Barclays Wealth has announced that it is launching a new range of investments as part of its ongoing drive to offer investors an alternative to unprotected equities.

The new range of investments will be open between September 1, 2008 and October 31, 2008. The suite has been designed for investors seeking growth, income or, in the case of the Super Tracker, a structure in which they can recover previous capital losses.

The new range includes the Protected FTSE Plan, which offers investors 1.5 times the rise in the FTSE 100 Index up to maximum return of either 27% or 60%. Investors can alternatively select the plan’s early maturity feature, which will deliver a 30% return after two and a half years if the index at that point is 30% or more above its initial starting level. If the index has grown by less than that amount after two and a half years, the plan will continue on the same terms as the standard five-year option.

Other investments include the Minimum Return Plan, a six-year plan which offers a fixed return of 18% at maturity plus a potential additional payment of 26% if the FTSE 100 never trades below 60% of the initial index level.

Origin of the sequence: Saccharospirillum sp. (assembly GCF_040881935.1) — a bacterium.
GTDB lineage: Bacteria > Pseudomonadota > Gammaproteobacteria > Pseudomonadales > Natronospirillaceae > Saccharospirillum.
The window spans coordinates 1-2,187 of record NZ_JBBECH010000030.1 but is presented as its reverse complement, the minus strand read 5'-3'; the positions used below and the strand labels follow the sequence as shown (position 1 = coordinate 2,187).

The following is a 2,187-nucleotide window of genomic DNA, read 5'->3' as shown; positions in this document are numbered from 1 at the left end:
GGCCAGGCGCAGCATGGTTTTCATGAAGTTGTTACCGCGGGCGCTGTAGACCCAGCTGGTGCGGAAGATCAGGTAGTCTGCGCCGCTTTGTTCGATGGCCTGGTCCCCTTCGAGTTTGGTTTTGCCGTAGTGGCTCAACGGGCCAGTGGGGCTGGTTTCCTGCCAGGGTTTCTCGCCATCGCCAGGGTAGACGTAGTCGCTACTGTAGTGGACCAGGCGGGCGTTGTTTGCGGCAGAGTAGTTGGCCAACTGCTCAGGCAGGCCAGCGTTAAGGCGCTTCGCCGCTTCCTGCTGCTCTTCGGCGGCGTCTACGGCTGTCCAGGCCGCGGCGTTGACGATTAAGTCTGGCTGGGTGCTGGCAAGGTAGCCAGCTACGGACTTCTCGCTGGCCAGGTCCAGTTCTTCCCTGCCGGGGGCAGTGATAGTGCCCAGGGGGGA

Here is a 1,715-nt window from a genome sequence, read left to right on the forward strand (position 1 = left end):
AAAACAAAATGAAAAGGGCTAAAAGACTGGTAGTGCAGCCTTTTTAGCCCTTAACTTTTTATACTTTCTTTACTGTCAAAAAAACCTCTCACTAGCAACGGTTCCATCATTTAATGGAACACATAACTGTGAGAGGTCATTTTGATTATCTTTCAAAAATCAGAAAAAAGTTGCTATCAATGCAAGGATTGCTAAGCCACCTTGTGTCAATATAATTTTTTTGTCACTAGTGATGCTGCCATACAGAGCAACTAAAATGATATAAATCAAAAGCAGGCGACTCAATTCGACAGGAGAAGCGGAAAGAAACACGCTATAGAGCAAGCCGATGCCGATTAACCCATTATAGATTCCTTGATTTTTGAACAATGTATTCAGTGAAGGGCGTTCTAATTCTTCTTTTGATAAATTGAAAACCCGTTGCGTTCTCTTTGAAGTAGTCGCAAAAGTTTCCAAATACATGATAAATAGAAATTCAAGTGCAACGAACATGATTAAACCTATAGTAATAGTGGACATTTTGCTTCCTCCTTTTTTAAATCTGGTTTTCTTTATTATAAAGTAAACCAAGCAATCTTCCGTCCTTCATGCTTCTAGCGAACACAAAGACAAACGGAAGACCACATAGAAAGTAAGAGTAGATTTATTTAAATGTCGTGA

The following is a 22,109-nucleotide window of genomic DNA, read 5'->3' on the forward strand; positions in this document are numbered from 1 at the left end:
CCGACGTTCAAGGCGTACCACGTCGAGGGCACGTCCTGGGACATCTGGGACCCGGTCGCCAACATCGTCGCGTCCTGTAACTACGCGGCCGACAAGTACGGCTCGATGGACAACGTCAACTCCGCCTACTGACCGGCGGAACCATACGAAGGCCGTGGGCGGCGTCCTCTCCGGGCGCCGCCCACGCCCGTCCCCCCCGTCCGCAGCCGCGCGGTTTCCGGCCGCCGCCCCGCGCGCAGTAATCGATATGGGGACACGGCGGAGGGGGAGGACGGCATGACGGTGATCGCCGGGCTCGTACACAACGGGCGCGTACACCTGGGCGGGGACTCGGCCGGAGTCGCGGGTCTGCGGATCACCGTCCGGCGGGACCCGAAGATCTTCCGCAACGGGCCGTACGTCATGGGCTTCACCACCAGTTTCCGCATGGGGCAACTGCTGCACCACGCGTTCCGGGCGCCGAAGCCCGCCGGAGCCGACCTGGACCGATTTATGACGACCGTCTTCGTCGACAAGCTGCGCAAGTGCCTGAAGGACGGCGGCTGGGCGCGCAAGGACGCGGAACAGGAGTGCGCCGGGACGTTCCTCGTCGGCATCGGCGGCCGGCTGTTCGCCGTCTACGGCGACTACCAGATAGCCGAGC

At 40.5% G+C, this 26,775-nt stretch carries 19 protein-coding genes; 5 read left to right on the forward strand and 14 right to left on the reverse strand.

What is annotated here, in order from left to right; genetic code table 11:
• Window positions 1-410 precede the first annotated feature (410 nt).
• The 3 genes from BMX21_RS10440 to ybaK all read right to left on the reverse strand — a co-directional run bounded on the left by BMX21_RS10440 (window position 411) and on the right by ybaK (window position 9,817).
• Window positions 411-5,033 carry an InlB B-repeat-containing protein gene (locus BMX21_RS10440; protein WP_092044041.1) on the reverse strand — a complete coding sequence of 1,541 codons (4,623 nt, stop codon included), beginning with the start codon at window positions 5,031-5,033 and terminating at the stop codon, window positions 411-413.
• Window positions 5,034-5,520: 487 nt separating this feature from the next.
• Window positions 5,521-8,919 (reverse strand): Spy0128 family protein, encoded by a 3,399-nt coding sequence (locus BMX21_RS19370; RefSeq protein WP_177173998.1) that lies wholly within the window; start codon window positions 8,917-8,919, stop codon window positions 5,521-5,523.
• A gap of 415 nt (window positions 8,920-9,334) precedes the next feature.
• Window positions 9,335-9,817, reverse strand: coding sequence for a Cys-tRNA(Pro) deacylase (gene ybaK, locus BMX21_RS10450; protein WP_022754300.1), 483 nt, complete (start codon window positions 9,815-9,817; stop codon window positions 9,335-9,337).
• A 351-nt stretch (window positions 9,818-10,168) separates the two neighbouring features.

The Super Tracker, a recovery vehicle now with the choice of two investment terms, offers three times the rise of FTSE 100 up to 40% or five times the index rise up to 75%. Investors’ full capital will be returned unless the FTSE 100 falls by more than 50% and fails to recover by maturity, in which case capital is lost 1:1 with the index.

Rounding out the range is the Regular Income Bond, an income-only investment linked to the Dow Jones Stoxx50 Index, which gives exposure to 50 supersector stocks across Europe. The five-year bond offers an annual gross income of 7.25% or a quarterly income of 1.78%. Investors’ full capital will be returned unless the index falls by 40% and is not equal to or higher than the initial index level at maturity, in which case capital is lost 1:1 with the index.

Colin Dickie, director of Barclays Wealth, said: We continue to see merit in promoting our Super Tracker as an appropriate recovery vehicle. We think advisers should be particularly mindful about investors close to retirement or in drawdown mode where pension pots might be much reduced. This is where the strength of the Super Tracker can prevail over alternative recovery strategies.